Powerful gay men. Vulnerable teen-age boys. Murder. For years, some prominent local men who led secret lives were rumored to be protected. Whispers surrounding another important man's death prompt the question: Is there really a conspiracy?

The Gatsby-like publisher

By ROBERT PRICE, Californian staff writer
e-mail: rprice@bakersfield.com

Monday January 20, 2003, 03:40:00 PM


Fritts

There was clearly a common thread between two of the so-called "Lords" cases. That thread was Robert Mistriel.

When Edwin A. Buck, personnel director for Kern County, was murdered on July 17, 1981, police almost immediately arrested Mistriel. It didn't take long for investigators to make the connection: Seems Mistriel had a tendency to drive around in cars owned by middle-aged gay men, including two who'd recently been murdered.

Mistriel said he'd met Buck in Beach Park, a notorious gathering place for gay men looking for action, according to coverage from that time in The Californian.

At his murder trial two years later, Mistriel testified that he'd slept with many homosexual men of prominence, including two he'd lived with and worked for: Alfred "Ted" Fritts and Stan Harper.

Fritts, whom Mistriel described as "my best friend," was The Californian's editor and co-owner -- and a party host of Gatsby-like proportions. His mansion at the corner of Oleander Avenue and Chester Lane in Bakersfield, nestled among many of the city's most historic homes, was the scene of frequent social events.

According to people close to Fritts at the time, then-Gov. Jerry Brown was known to have visited; so had then-Sen. Alan Cranston, presidential daughter Maureen Reagan and Randolph Duke, the clothing designer. Steve Perry and his mates from the rock band Journey stopped by. Actress Dyan Cannon once visited, using the occasion to pitch a movie project. Actress Sally Kellerman and columnist Ann Landers, who knew Fritts through the Hereditary Disease Foundation, were guests on separate occasions. Singer Barry Manilow showed up.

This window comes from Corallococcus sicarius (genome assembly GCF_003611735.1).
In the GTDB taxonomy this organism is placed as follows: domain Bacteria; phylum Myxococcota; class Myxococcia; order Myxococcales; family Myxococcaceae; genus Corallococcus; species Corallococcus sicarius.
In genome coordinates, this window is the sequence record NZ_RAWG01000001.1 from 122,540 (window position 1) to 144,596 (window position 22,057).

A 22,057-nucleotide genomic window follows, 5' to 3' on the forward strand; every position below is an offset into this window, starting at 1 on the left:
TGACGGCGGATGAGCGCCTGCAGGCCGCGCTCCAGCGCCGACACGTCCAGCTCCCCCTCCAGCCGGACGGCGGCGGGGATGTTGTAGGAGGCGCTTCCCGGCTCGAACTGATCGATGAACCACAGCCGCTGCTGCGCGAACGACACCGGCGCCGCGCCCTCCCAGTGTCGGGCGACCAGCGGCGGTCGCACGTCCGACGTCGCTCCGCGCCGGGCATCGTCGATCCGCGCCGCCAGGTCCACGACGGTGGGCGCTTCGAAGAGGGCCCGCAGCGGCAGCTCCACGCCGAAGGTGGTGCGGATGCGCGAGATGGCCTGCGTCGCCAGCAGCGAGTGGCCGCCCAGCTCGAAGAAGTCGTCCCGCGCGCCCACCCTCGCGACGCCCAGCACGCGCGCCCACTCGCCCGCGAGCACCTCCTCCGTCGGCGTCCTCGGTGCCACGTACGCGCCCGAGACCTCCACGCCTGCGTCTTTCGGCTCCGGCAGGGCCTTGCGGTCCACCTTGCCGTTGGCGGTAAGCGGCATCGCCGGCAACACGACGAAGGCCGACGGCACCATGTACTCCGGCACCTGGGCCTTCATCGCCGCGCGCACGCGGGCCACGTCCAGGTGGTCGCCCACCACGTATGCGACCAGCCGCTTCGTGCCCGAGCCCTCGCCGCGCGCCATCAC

So did local politicians.

The parties came in many flavors, all generally kept separate, including: gatherings for Fritts' neighbors in the area; his employees at The Californian; his fellow Willamette (Ore.) University alumni; his friends in local theater; his famous acquaintances in politics and entertainment; and his gay friends -- old, young and younger.

"Ted was the catalyst, and a willing participant," said Matthew Gardner, a close friend of the late publisher who recalls seeing a number of prominent Bakersfield men at the wilder parties.

Mistriel was there, too, working as a "waiter." In a 1999 letter addressed "to whom it may concern" and written from state prison, Mistriel said he dressed in shorts and matching tank top, served drinks and generally tended to the needs of the male guests -- some of whom, he said, were in local government and law enforcement. Mistriel's letter has made the rounds among several Bakersfield attorneys and others.

Fritts gave Mistriel a job at The Californian, allowed Mistriel to live with him briefly at the Oleander mansion, and permitted Mistriel to have frequent use of his luxury cars. ("The Jaguar was Robert's favorite," Mistriel's former wife, Thelma Chapman said.)

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January 26, 2003
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